Silage then hay - too ambitious?

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12 years 7 months ago #28563 by oskatd
Hi, our big front paddock at the new place hasn't been grazed all winter, so the grass is pretty long and we currently don't have the stock to graze it (struggling to get through the grass down the back!). i phoned the man about silage he reckons it's about 6 weeks away. My question is, if i have silage made mid October and then shut it up again, am I being too ambitious to expect it to be ready for hay around Xmas? Which is when everyone in the 'hood get theirs done[^]. Or will it very much depend on how much rain we get etc? Would appreciate feedback if there is no chance.....[}:)]
Ta!

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12 years 7 months ago #390262 by oskatd
anyone????

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12 years 7 months ago #390293 by feedqueen
we doth both, sometimes the hay might be done in feb/march after silage in November. We dont dry out very much over summer as very heavy ground. And thats with carrying stock all year. And fertiliser .

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12 years 7 months ago #390309 by LongRidge
It depends entirely on the weather, and if you can irrigate. We have never managed 2 crops, but got quite close to a second one year. Last year we struggled to get one sparse crop of hay because the weather got really dry in spring. Around here, with irrigation, 3 crops of pasture are possible.

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12 years 7 months ago #390353 by sod
Around Here it is common to do so also when we were over in Otaki we have done it here put the main thing is fertilzer in soil as each crop takes lots out. We always put some on after silage and after hay and when I looked it up it seems to take about 8 weeks for hay after silage and rain

Having time is a measure of enthusiasm:rolleyes:

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12 years 7 months ago #390387 by oskatd
Thanks - obviously we don't irrigate here - plenty of rain usually, although it has been quite dry for the last month or so - having been the wettest year ever! (Had total rainfall for all of 2007 by the end of July....). I guess if it looks dodgy I can shut up a different paddock a bit earlier to make sure I have hay....

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12 years 7 months ago #391077 by Oaklands
Possibly not that helpful as I live in a VERY lush area come the spring flush....

But I can easily get one cut of silage in October and a cut of hay just before Xmas each year if I wish. One year we even got 2 cuts of silage and a later cut of hay in Jan.
The others are on to it though...depends big time on your amount of rain after the silage cut.

The "Naki" kid - living in Taradise [8D]

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12 years 7 months ago #391079 by sod
We have two paddocks shut up as of to-day :D both grazed down now harrowed so hopfully they will come away to make silage/hay which ever if this rain they are talking about really comes as we are so very dry there was dust cloud from the harrows :D . Both theses paddocks have been used as feed pads through winter so they should grow well. We have huge compost piles and liquid fert to go on too. here is hoping for a wetter than now spring with great grass growth for us all :)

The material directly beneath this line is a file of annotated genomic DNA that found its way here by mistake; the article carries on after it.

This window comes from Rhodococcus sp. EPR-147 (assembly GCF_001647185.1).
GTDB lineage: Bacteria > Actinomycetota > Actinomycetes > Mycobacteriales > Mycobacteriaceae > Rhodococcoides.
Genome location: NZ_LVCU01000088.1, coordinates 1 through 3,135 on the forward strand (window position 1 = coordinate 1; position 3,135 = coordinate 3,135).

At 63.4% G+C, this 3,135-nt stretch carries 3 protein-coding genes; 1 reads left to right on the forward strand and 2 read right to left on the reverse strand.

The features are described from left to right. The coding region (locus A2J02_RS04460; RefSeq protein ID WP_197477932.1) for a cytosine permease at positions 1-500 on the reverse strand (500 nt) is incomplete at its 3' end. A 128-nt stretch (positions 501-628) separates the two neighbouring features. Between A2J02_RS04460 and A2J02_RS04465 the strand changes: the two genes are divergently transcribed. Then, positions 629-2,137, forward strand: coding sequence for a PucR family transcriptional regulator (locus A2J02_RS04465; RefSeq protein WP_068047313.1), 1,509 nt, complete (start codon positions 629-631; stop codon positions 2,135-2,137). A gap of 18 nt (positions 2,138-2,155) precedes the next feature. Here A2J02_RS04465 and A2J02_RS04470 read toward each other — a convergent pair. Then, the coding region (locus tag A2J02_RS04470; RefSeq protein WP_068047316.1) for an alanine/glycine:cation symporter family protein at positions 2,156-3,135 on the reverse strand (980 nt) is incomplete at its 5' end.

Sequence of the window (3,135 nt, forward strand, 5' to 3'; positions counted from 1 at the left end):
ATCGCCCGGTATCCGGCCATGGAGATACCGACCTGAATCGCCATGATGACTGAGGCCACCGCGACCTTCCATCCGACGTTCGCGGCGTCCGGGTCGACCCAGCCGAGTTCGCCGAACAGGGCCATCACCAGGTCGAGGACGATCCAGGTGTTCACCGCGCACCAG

Having time is a measure of enthusiasm:rolleyes:

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12 years 7 months ago #391117 by wiredkiwi
Depends on the cost of making and what you're planning to feed it to. To be honest I wouldn't be baling (for hay or silage) over-wintered grass as it's likely to be much less nutritious and stalky enough to cause problems with poking holes in the wrap of baleage. Having said that it depends on your area and what the actual grass is like. If I were you I'd be asking some friendly farmers or contractors what the feed value of the grass is.

If I had an overwintered paddock I'd be looking at mob grazing it for cattle (ask around for the local rate per head per week) then harrowing the cr** out of it then doing your stored feed with good fresh growth. Either that or ask some contractors if they want to buy it as standing grass, then there's no cost to you for baling or carting and no onsale risk.

~~~~~~~~~~~~~~~~~~~~~~~~~~~~~~~~~
Horses must be magnetic. Have one and others come along to join it.

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12 years 7 months ago #391125 by oskatd
Yes, wondered that, but is long and soft, not at all stalky..... I wanted it cut before it gets stalky, as stalky bits sticking out the plastic drive me nuts.....

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12 years 7 months ago #391126 by LongRidge
Our Bale Wrappers have different thickness plastic, and can wrap different numbers of wraps (winds of the wrapping machine), depending on the type of crop they are wrapping. If you offered a little bit extra payment per bale, your Wrapper might change his wrap and number of winds for your crop.

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12 years 7 months ago #391183 by sod
We have found if we do it while it is still growing and got plenty of leaf we never have that problem also as LR said but and as good silage is wilted not dried like hay cant see the problem.

Having time is a measure of enthusiasm:rolleyes:

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